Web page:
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Tata Housing's Tryst With Luxury

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India's rapid advance from an emerging to a developed economy has given rise to a new breed of luxury consumers, who are heavily influenced by global tastes and beliefs. India's new affluents, while retaining a distinctly Indian identity, are redefining the market, taking marketers by storm.  This is the preeminent conclusion of a roundtable discussion organised by Tata Housing Development on India's new affluents.

The discussion was compiled by an array of experts representing the fields of research, marketing, real estate and consumer and brand intelligence:  A. Harikesh, senior vice president, marketing and sales at Tata Housing was the host of the roundtable discussion, while Harish Bijoor, business strategy specialist and CEO of Harish Bijoor Consults, Bino Paul, professor and chairperson at Tata Institute of Social Sciences (TISS) and Sandeep Trivedi, director, growth market at Cushman & Wakefield were present.

According to the Boston Consulting Group (BCG), the affluent class comprises around 13 million households in India. Among them, education and occupation help define consumption patterns and attitudes, creating two distinct segments: new and traditional. The recent emergence of the affluent class in India highlights this demographic group's obsession with the love for technology, high living and new-age affluence — in a nutshell, an opulent lifestyle. This has led to a conversation amongst manufacturers and marketers on who these 'affluents' are and why their consumption habits are of relevance to India.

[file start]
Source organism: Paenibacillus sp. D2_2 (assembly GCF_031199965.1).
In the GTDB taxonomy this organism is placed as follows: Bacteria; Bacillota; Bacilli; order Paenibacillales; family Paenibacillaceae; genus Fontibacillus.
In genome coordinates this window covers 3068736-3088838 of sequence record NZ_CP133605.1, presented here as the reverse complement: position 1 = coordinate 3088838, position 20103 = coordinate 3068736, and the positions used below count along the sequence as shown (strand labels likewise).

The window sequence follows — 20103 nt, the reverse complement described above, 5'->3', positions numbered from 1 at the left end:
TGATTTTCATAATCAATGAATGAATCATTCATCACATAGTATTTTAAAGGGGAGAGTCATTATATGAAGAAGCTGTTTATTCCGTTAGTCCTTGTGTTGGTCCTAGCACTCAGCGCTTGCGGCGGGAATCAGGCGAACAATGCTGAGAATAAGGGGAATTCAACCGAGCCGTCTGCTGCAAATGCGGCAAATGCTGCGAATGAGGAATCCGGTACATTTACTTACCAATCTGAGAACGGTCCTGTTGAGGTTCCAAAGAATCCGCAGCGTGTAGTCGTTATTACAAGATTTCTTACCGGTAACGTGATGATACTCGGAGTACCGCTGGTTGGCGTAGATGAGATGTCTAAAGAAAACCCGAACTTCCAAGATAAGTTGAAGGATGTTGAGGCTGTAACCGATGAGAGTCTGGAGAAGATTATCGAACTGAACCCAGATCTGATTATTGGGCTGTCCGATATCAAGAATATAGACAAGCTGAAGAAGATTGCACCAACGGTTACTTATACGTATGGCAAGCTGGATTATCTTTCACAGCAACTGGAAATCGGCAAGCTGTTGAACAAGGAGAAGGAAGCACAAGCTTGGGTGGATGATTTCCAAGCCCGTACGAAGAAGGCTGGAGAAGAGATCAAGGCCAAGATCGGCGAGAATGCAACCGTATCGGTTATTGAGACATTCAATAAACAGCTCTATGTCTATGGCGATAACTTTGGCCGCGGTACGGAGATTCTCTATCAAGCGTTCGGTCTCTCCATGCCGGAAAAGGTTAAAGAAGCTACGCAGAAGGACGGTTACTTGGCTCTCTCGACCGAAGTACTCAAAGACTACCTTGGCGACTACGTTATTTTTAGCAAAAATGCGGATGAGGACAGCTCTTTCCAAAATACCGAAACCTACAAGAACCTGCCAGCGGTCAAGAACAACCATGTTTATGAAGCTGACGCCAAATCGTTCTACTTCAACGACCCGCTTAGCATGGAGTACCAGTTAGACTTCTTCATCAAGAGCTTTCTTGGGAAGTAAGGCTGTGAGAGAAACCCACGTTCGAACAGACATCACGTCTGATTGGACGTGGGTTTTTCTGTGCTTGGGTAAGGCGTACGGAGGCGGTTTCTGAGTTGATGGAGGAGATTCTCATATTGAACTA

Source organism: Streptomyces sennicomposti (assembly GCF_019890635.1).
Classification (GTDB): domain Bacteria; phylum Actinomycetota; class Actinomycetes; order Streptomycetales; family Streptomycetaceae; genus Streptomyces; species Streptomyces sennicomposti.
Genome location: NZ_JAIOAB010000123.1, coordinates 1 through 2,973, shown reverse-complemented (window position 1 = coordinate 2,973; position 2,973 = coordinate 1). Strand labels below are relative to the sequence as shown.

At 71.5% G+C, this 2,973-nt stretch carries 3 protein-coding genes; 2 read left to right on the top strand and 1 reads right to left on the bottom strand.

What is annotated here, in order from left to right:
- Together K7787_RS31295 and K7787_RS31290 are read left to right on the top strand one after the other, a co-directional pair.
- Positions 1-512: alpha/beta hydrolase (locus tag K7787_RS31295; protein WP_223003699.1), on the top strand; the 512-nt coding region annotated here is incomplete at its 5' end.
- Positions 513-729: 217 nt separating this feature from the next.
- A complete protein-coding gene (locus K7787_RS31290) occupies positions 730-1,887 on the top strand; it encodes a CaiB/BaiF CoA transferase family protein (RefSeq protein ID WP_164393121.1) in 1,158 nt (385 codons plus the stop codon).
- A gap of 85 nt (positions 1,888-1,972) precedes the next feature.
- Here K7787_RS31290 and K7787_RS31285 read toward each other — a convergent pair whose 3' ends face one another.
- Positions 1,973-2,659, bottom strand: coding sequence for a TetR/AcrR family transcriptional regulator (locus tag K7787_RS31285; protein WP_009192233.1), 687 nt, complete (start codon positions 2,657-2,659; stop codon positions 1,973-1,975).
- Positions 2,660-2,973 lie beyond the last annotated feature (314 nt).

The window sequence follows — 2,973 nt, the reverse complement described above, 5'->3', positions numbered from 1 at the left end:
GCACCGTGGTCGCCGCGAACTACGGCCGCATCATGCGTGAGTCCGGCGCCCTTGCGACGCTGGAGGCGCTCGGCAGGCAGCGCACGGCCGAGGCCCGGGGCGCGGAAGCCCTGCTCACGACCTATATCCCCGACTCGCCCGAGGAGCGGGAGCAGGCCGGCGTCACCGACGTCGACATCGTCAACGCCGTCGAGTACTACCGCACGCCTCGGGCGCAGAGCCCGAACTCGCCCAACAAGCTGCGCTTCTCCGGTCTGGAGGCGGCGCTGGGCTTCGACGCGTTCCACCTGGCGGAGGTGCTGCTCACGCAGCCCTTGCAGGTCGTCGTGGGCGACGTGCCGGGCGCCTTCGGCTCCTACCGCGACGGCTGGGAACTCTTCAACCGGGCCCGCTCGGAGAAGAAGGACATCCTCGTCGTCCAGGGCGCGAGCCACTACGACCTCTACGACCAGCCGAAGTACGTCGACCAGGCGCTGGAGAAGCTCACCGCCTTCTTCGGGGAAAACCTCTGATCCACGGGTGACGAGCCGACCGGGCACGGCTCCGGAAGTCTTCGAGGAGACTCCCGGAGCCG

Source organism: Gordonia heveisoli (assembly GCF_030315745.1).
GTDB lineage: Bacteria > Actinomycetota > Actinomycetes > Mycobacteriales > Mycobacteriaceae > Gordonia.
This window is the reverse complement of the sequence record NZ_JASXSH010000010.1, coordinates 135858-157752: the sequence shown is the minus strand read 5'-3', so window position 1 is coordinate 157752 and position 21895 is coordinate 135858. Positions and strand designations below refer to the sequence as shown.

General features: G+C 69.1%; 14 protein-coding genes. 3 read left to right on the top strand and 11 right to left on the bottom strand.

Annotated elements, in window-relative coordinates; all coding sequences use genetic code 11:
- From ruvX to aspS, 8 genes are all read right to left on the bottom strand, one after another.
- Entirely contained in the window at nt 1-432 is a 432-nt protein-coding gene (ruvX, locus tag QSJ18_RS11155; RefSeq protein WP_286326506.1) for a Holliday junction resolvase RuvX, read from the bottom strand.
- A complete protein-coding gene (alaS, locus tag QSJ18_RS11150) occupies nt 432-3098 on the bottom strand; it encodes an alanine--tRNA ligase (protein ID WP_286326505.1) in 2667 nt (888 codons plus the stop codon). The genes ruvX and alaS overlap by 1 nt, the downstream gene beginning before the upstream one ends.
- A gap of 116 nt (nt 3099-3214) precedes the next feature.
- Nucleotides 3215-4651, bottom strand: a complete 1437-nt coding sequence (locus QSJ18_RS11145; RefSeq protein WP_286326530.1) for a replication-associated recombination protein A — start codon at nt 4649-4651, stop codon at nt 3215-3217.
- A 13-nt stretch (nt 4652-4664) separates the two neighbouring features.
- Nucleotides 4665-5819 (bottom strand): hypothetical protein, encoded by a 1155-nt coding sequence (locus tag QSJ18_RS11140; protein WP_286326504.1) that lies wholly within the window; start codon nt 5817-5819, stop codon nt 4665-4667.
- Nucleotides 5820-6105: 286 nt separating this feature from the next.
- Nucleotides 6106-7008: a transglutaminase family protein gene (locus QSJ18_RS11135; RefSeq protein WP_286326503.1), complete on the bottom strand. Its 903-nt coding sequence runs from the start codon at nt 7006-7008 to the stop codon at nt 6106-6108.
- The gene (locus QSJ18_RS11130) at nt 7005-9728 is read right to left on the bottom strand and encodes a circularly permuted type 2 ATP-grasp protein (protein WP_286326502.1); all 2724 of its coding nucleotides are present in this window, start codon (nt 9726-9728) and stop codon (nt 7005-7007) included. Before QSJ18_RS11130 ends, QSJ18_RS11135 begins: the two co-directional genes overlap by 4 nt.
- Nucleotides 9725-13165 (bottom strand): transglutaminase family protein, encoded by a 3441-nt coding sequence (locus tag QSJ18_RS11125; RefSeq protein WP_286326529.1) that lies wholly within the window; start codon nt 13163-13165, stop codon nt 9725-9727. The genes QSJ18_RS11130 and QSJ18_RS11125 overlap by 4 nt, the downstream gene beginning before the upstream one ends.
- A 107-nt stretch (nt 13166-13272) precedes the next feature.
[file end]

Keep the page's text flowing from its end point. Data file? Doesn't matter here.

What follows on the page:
According to the panel, India's new affluents will not simply mimic western spending patterns but retain distinctly Indian characteristics; a type of jugaad that marries affluence with aspirations, with a strong focus on the former.  

 "New Affluents are the ones driving the realty market today. They are ambitious and aspire to live a life of sheer luxury. They have the advantage of having both good education and as well successful careers. Most have travelled internationally and have lived abroad, a life they now want in their own home town as well," said Harikesh.

Marketing and brand strategy specialist, Harish Bijoor, said that "in the marketing sector, we have changed the way offerings are assessed, while at the same time delving deep into the buying psychology of affluent consumers. For them, products should flaunt their value and brand name always trumps affordability."

Social researcher, Bino Paul believes that, "new affluents are pivotal in transforming urban agglomerations into global cities whose steadfast longing for novelty and structural changes forms potent base for new ideas, products, markets, spaces and socialisation milieus."  Sandeep Trivedi  feels today, the average age of a first home buyer is in the age bracket of 28-32 years and this trend has transformed the residential market and created a niche within.